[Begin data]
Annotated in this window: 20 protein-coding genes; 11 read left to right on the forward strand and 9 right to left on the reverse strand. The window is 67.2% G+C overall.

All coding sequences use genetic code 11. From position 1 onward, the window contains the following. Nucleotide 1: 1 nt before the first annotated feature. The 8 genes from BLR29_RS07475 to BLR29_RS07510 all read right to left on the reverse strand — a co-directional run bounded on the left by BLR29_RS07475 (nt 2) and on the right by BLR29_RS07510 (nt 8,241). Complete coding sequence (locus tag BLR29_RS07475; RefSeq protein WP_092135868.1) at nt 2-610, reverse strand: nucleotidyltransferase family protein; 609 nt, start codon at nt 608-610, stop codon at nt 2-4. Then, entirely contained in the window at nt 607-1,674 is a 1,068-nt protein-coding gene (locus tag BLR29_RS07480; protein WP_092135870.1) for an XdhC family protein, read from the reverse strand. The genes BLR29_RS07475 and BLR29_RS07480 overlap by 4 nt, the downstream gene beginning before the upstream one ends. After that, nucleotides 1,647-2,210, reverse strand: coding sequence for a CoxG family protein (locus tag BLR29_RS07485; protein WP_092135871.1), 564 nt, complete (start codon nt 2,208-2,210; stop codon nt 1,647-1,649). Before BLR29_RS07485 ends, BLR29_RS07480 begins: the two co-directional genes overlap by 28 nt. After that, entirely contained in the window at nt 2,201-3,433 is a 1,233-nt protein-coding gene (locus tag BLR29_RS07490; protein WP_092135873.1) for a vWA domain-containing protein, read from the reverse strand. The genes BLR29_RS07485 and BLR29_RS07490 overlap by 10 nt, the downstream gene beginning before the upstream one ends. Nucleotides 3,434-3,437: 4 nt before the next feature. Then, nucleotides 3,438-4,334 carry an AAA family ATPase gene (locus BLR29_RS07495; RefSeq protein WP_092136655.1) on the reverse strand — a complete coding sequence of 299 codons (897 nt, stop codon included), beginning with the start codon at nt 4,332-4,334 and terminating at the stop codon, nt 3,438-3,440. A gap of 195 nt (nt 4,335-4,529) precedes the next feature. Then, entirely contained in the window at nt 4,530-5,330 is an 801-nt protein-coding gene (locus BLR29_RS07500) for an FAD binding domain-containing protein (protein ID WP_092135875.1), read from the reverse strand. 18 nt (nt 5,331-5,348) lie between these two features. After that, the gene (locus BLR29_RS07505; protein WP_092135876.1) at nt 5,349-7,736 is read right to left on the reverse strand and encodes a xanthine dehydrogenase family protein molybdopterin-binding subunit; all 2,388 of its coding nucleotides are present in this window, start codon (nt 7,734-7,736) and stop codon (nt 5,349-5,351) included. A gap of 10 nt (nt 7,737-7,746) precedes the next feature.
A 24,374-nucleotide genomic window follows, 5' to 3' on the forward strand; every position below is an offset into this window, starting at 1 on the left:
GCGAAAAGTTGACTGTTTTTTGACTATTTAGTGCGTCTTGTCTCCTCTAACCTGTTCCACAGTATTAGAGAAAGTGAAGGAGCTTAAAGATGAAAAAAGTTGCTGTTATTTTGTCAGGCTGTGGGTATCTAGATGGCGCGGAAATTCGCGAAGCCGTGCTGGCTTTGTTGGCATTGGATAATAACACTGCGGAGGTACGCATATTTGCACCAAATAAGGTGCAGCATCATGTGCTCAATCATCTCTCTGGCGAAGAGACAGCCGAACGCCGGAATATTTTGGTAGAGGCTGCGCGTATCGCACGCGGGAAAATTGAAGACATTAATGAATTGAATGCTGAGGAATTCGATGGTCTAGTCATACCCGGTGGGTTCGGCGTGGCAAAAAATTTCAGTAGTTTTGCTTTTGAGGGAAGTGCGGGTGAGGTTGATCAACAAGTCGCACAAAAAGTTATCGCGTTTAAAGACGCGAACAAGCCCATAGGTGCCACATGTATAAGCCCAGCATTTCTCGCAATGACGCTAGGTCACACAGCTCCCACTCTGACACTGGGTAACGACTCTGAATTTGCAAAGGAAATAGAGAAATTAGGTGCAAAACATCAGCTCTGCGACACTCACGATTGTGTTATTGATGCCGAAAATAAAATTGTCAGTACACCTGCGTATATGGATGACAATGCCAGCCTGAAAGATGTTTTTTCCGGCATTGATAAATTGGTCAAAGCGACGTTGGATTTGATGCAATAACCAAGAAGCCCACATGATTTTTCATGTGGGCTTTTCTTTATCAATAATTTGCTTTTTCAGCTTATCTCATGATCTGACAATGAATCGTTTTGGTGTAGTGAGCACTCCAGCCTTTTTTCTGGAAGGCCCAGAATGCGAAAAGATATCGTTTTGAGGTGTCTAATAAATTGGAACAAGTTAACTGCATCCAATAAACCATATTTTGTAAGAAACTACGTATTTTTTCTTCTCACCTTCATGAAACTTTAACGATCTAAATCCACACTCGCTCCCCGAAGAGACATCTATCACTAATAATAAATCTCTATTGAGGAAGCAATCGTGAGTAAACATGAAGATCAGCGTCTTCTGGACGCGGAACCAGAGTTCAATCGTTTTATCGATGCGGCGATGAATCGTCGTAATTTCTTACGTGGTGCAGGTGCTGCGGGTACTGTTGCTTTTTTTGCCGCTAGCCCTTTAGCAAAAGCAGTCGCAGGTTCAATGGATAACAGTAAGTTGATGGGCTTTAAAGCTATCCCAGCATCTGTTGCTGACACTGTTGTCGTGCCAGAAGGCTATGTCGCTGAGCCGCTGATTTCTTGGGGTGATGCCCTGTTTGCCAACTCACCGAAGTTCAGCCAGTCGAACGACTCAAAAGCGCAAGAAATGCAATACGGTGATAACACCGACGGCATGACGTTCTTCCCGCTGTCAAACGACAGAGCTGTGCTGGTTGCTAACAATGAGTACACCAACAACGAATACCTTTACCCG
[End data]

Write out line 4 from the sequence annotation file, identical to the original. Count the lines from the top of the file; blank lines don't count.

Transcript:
GCGAAAAGTTGACTGTTTTTTGACTATTTAGTGCGTCTTGTCTCCTCTAACCTGTTCCACAGTATTAGAGAAAGTGAAGGAGCTTAAAGATGAAAAAAGTTGCTGTTATTTTGTCAGGCTGTGGGTATCTAGATGGCGCGGAAATTCGCGAAGCCGTGCTGGCTTTGTTGGCATTGGATAATAACACTGCGGAGGTACGCATATTTGCACCAAATAAGGTGCAGCATCATGTGCTCAATCATCTCTCTGGCGAAGAGACAGCCGAACGCCGGAATATTTTGGTAGAGGCTGCGCGTATCGCACGCGGGAAAATTGAAGACATTAATGAATTGAATGCTGAGGAATTCGATGGTCTAGTCATACCCGGTGGGTTCGGCGTGGCAAAAAATTTCAGTAGTTTTGCTTTTGAGGGAAGTGCGGGTGAGGTTGATCAACAAGTCGCACAAAAAGTTATCGCGTTTAAAGACGCGAACAAGCCCATAGGTGCCACATGTATAAGCCCAGCATTTCTCGCAATGACGCTAGGTCACACAGCTCCCACTCTGACACTGGGTAACGACTCTGAATTTGCAAAGGAAATAGAGAAATTAGGTGCAAAACATCAGCTCTGCGACACTCACGATTGTGTTATTGATGCCGAAAATAAAATTGTCAGTACACCTGCGTATATGGATGACAATGCCAGCCTGAAAGATGTTTTTTCCGGCATTGATAAATTGGTCAAAGCGACGTTGGATTTGATGCAATAACCAAGAAGCCCACATGATTTTTCATGTGGGCTTTTCTTTATCAATAATTTGCTTTTTCAGCTTATCTCATGATCTGACAATGAATCGTTTTGGTGTAGTGAGCACTCCAGCCTTTTTTCTGGAAGGCCCAGAATGCGAAAAGATATCGTTTTGAGGTGTCTAATAAATTGGAACAAGTTAACTGCATCCAATAAACCATATTTTGTAAGAAACTACGTATTTTTTCTTCTCACCTTCATGAAACTTTAACGATCTAAATCCACACTCGCTCCCCGAAGAGACATCTATCACTAATAATAAATCTCTATTGAGGAAGCAATCGTGAGTAAACATGAAGATCAGCGTCTTCTGGACGCGGAACCAGAGTTCAATCGTTTTATCGATGCGGCGATGAATCGTCGTAATTTCTTACGTGGTGCAGGTGCTGCGGGTACTGTTGCTTTTTTTGCCGCTAGCCCTTTAGCAAAAGCAGTCGCAGGTTCAATGGATAACAGTAAGTTGATGGGCTTTAAAGCTATCCCAGCATCTGTTGCTGACACTGTTGTCGTGCCAGAAGGCTATGTCGCTGAGCCGCTGATTTCTTGGGGTGATGCCCTGTTTGCCAACTCACCGAAGTTCAGCCAGTCGAACGACTCAAAAGCGCAAGAAATGCAATACGGTGATAACACCGACGGCATGACGTTCTTCCCGCTGTCAAACGACAGAGCTGTGCTGGTTGCTAACAATGAGTACACCAACAACGAATACCTTTACCCG